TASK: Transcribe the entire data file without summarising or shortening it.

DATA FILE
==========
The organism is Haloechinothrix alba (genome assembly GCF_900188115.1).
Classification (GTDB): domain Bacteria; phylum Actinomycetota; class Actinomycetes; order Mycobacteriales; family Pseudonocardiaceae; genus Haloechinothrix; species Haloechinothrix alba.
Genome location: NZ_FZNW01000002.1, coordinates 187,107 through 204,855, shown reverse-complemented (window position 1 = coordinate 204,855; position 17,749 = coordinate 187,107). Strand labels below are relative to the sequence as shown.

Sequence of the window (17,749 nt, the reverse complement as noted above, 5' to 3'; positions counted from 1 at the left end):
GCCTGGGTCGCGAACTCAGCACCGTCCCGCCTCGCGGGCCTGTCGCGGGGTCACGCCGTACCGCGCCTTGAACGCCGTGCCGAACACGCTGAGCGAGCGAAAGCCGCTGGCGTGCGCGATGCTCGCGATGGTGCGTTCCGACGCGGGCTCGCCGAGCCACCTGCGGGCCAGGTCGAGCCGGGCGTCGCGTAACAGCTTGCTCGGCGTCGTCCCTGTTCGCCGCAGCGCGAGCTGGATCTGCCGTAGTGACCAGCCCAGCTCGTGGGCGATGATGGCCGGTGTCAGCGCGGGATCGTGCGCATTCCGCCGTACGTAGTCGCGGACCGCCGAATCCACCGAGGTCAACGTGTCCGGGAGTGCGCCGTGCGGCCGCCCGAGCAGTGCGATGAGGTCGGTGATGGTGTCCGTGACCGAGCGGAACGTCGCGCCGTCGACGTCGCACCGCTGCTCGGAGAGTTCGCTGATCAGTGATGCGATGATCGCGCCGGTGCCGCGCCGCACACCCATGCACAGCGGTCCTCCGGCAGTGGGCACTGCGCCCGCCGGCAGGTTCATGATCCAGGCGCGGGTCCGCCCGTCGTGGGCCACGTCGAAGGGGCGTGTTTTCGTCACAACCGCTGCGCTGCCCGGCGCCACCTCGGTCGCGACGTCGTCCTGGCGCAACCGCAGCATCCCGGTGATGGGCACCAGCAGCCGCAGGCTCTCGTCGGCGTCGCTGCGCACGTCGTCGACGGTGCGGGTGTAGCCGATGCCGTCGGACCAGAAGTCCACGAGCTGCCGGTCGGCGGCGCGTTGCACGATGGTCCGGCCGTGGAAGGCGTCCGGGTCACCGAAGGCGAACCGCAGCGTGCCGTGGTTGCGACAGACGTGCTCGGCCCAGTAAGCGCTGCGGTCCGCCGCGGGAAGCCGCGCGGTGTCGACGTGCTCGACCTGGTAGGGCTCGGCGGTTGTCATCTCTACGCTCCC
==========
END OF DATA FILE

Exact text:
The organism is Haloechinothrix alba (genome assembly GCF_900188115.1).
Classification (GTDB): domain Bacteria; phylum Actinomycetota; class Actinomycetes; order Mycobacteriales; family Pseudonocardiaceae; genus Haloechinothrix; species Haloechinothrix alba.
Genome location: NZ_FZNW01000002.1, coordinates 187,107 through 204,855, shown reverse-complemented (window position 1 = coordinate 204,855; position 17,749 = coordinate 187,107). Strand labels below are relative to the sequence as shown.

Sequence of the window (17,749 nt, the reverse complement as noted above, 5' to 3'; positions counted from 1 at the left end):
GCCTGGGTCGCGAACTCAGCACCGTCCCGCCTCGCGGGCCTGTCGCGGGGTCACGCCGTACCGCGCCTTGAACGCCGTGCCGAACACGCTGAGCGAGCGAAAGCCGCTGGCGTGCGCGATGCTCGCGATGGTGCGTTCCGACGCGGGCTCGCCGAGCCACCTGCGGGCCAGGTCGAGCCGGGCGTCGCGTAACAGCTTGCTCGGCGTCGTCCCTGTTCGCCGCAGCGCGAGCTGGATCTGCCGTAGTGACCAGCCCAGCTCGTGGGCGATGATGGCCGGTGTCAGCGCGGGATCGTGCGCATTCCGCCGTACGTAGTCGCGGACCGCCGAATCCACCGAGGTCAACGTGTCCGGGAGTGCGCCGTGCGGCCGCCCGAGCAGTGCGATGAGGTCGGTGATGGTGTCCGTGACCGAGCGGAACGTCGCGCCGTCGACGTCGCACCGCTGCTCGGAGAGTTCGCTGATCAGTGATGCGATGATCGCGCCGGTGCCGCGCCGCACACCCATGCACAGCGGTCCTCCGGCAGTGGGCACTGCGCCCGCCGGCAGGTTCATGATCCAGGCGCGGGTCCGCCCGTCGTGGGCCACGTCGAAGGGGCGTGTTTTCGTCACAACCGCTGCGCTGCCCGGCGCCACCTCGGTCGCGACGTCGTCCTGGCGCAACCGCAGCATCCCGGTGATGGGCACCAGCAGCCGCAGGCTCTCGTCGGCGTCGCTGCGCACGTCGTCGACGGTGCGGGTGTAGCCGATGCCGTCGGACCAGAAGTCCACGAGCTGCCGGTCGGCGGCGCGTTGCACGATGGTCCGGCCGTGGAAGGCGTCCGGGTCACCGAAGGCGAACCGCAGCGTGCCGTGGTTGCGACAGACGTGCTCGGCCCAGTAAGCGCTGCGGTCCGCCGCGGGAAGCCGCGCGGTGTCGACGTGCTCGACCTGGTAGGGCTCGGCGGTTGTCATCTCTACGCTCCC